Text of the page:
Jew­ish Text

The Song of Songs: The Hon­ey­bee in the Garden

  • Review
By – March 13, 2014

Author and artist Debra Band has applied her cal­li­graph­ic and writ­ing tal­ent to cre­ate a per­son­al inter­pre­ta­tion of the Song of Songs, the most sen­su­al book of the Bible. The Hon­ey­bee in the Gar­den is a visu­al delight from begin­ning to end, con­tain­ing 65 orig­i­nal illu­mi­na­tions and paper­cut repro­duc­tions. The sources of the accom­pa­ny­ing text include Band’s own inter­pre­ta­tions, the orig­i­nal Bible text, the Jew­ish Pub­li­ca­tion Soci­ety trans­la­tion and new trans­la­tions by schol­ar David Band.

The intro­duc­tion is a com­pre­hen­sive ori­en­ta­tion to the lit­er­ary and reli­gious his­to­ry and the Jew­ish iconog­ra­phy of the Song of Songs. Band believes that the poems should be read at two lev­els simul­ta­ne­ous­ly: one ori­ent­ed to the phys­i­cal world and the oth­er to the spir­i­tu­al. The author/​artist explains that the pas­sion inher­ent in the lit­er­al words actu­al­ly enhances the reli­gious feel­ing evoked by the sym­bol­ic under­stand­ing. The fore­word by Jew­ish The­o­log­i­cal Sem­i­nary schol­ar Ray­mond P. Scheindlin prais­es Debra Band’s con­tem­po­rary inter­pre­ta­tion by com­par­ing it with old­er ones, offer­ing read­ers an expla­na­tion of the new rendering.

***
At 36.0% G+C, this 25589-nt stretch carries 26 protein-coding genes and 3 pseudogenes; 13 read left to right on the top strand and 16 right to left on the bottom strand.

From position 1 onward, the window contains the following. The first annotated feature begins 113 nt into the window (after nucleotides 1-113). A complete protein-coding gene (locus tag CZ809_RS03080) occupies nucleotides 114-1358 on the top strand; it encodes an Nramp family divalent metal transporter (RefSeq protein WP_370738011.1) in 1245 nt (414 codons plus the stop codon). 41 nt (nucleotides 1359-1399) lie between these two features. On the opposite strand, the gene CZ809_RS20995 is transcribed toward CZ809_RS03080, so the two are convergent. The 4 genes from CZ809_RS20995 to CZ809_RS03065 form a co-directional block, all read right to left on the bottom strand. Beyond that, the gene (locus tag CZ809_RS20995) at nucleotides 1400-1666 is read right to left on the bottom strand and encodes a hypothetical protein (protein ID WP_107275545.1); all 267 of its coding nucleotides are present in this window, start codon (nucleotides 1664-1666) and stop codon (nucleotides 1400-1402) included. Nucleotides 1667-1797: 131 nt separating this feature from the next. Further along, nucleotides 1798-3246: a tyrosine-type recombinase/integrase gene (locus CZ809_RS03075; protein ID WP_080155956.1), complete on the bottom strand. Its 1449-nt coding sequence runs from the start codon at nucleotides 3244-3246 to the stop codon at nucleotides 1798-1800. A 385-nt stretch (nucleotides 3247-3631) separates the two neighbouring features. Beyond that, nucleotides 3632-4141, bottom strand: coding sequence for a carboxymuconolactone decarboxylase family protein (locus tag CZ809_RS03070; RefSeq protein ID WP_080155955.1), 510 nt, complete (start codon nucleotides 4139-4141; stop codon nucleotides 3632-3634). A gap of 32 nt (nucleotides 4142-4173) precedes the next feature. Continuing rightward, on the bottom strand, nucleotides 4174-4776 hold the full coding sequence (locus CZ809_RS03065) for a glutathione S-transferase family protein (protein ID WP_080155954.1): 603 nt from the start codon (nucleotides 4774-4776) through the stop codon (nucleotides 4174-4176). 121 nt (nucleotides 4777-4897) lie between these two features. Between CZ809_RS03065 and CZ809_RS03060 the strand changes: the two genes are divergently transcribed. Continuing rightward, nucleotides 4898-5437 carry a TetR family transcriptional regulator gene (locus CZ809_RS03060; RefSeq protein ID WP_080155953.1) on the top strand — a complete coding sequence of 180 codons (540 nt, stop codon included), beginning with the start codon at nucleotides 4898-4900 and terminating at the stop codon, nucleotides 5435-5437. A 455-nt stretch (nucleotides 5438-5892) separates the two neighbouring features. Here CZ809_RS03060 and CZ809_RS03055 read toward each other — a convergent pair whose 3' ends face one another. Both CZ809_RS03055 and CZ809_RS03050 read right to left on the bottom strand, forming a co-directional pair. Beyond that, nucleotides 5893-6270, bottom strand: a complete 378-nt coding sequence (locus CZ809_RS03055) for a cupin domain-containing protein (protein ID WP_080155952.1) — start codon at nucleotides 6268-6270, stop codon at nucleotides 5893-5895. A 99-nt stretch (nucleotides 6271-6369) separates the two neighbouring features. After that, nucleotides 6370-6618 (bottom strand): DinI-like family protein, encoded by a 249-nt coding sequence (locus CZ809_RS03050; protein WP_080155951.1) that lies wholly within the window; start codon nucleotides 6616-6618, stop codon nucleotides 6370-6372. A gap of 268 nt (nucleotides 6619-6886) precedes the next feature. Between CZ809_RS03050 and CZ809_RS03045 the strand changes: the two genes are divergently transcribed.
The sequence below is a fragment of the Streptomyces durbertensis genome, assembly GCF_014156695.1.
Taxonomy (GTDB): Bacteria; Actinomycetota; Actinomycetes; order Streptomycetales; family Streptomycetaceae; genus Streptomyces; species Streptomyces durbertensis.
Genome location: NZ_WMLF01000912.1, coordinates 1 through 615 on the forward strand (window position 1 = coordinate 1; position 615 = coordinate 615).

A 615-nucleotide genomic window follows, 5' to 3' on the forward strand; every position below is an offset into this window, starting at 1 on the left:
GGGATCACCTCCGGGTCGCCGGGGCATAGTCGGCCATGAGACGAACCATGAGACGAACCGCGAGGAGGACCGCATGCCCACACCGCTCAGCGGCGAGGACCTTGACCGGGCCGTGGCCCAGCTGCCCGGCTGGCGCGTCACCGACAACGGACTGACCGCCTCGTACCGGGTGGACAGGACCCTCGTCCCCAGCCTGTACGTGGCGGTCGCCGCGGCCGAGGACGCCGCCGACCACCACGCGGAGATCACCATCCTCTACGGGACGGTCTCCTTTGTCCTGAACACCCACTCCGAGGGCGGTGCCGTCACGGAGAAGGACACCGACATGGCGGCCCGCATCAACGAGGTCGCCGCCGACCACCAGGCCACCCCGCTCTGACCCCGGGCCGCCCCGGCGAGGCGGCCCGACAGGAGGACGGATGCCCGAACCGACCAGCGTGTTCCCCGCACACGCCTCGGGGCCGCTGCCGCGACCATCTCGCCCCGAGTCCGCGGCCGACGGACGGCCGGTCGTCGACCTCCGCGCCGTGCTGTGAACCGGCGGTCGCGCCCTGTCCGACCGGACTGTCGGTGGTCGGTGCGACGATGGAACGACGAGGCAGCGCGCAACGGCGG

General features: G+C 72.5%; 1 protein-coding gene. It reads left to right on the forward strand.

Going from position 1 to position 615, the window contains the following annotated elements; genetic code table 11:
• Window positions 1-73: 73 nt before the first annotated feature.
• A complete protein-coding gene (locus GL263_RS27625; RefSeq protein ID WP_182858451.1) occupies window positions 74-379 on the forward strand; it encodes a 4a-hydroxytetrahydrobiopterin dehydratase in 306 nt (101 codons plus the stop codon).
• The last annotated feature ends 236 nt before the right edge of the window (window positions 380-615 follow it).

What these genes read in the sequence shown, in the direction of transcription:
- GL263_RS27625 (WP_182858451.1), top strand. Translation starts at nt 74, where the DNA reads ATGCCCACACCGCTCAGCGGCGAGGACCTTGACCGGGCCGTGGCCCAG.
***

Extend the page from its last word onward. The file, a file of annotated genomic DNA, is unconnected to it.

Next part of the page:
Mat­ta Fre­und is a for­mer eval­u­a­tor for the Depart­ment of Vis­i­tor Ser­vices at The Met­ro­pol­i­tan Muse­um of Art. She earned a Ph.D. from the Depart­ment of Arts and Human­i­ties, Teach­ers Col­lege, Colum­bia University.

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